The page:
Energy Drinks and Excessive Caffeine Can Cause Heart, Mood and Other Scary Symptoms
Many start their day with caffeine and enjoy it in moderation. In fact, 85 percent of adults and 73 percent of children take in caffeine daily. As a chemical, its effects can be felt within 30 minutes, and usually lasts for about three hours. With the equivalent of one to three cups (or 85-250 mg of caffeine), a person can experience the positive benefits including increased alertness, feeling less tired, and possibly feeling that your ability to focus is improved. With intake above 250 mg, the negative symptoms involving the heart, mood, and mental effects such as anxiety and insomnia can occur. True emergencies can occur with 500 mg or more of caffeine, resulting in seizures, heart rhythm disturbances and other heart concerns (Yew and Bryne, 2016). It is important to be aware of the effects of caffeine, how it affects you, and how it can interact with your daily medications.
Caffeine has all the hallmarks of a drug: it is addictive, you build up a tolerance so you require more, and you experience withdrawal when it is stopped. It is the most widely used chemical, usually taken in to give more energy and alertness (Winston, Harwick and Jabari). Most consume caffeine in the form of coffee, tea, soda, chocolate or in medication. Energy drinks, which are not regulated by the Food and Drug Administration (FDA) have become the subject of concern.
Caffeinism is a newer diagnosis that I have had to use. A man sought care in our office due to palpitations and feeling tingling in his face and hands. His blood pressure was very high. He had no prior symptoms like this so it was important to find what brought it on. The answer came quickly; he had started using energy drinks in the morning to start his day.
Caffeinism (or caffeine toxicity) can be very dangerous. It is difficult to know how much caffeine is taken in or absorbed, or how it interacts with other drinks, medications, or substances. Common symptoms of too much caffeine include:
- heart palpitations
- racing heart
- chest pain
- feeling anxious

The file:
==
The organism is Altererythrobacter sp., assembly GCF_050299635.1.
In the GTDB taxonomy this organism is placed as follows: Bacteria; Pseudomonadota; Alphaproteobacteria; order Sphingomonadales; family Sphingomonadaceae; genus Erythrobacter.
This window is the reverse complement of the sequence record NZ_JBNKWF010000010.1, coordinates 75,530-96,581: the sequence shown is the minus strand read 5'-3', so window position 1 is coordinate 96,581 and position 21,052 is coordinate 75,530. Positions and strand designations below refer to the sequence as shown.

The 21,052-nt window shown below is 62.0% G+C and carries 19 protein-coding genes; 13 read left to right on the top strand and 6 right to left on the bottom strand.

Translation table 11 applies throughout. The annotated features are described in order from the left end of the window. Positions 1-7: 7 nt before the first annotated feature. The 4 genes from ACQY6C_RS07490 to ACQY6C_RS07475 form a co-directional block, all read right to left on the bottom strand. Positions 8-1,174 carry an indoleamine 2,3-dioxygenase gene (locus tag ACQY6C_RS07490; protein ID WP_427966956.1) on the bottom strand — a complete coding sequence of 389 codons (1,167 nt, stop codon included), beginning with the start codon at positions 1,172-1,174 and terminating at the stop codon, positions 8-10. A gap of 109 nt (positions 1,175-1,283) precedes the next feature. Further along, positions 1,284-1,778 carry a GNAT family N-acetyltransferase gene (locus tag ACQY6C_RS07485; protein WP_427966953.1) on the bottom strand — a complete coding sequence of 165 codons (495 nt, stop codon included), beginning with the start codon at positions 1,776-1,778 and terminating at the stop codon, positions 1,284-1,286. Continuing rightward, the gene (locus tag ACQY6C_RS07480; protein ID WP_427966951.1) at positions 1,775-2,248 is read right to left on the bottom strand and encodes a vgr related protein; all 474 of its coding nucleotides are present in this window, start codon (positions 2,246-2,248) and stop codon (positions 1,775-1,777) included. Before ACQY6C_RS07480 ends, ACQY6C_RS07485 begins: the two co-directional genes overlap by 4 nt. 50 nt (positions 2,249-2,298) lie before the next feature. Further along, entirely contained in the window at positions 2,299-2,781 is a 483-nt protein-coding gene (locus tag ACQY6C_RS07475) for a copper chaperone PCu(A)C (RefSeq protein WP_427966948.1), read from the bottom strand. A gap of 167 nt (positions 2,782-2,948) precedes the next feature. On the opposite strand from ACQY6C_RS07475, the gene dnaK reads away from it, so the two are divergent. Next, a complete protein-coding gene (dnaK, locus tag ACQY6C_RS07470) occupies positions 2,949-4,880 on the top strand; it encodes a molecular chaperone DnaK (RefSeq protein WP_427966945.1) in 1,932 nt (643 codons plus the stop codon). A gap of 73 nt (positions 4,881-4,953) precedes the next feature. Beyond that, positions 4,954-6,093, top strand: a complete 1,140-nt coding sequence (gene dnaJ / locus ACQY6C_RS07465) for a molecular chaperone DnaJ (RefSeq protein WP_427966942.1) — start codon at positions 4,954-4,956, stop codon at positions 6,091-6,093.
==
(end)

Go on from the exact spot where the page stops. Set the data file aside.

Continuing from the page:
- feeling agitated
- nausea and/or vomiting
- tingling in the hands and feet, or around the mouth
If your symptoms are severe, involve chest pain or pressure, seizures, fainting or a sustained rapid heart rate, you should seek care at an Emergency Room. For less serious effects, it may be advised that you see your healthcare provider.
If you experience health-related problems after taking in caffeine in any amount, you should consider reducing then abstaining. If you have been consuming caffeine for some time, it would be best to wean yourself from its use over a period of time. For all caffeine users, it is also important to be aware of symptoms of caffeine withdrawal which can start within 12-24 hours after abstaining: feeling foggy, depressed, difficulty concentrating, irritability, drowsiness, less energy, headache, fatigue, and feeling less alert (Kovacs Harbolic). Weaning slowly can reduce these withdrawal symptoms as you adjust.
** If you ingest caffeine daily and also take a daily medication, you may want to be aware of how the two can interact. This is especially important if you take medication for a heart condition, mental health, seizure medications and even some antibiotics. For a list of medications and the interactions, go to: www.caffeineinformer.com/caffeine-drug-interactions
Kovacs Harbolic, B.Caffeine. (n.d.). Retrieved from www.medicinenet.com/caffeine/page3.htm on 2/18/17.
Yew, D and Byrns, C (2016). Caffeine Toxicity. Medscape. Retrieved from www.emedicine.medscape.com/article/821863-overview#a5 on 2/18/17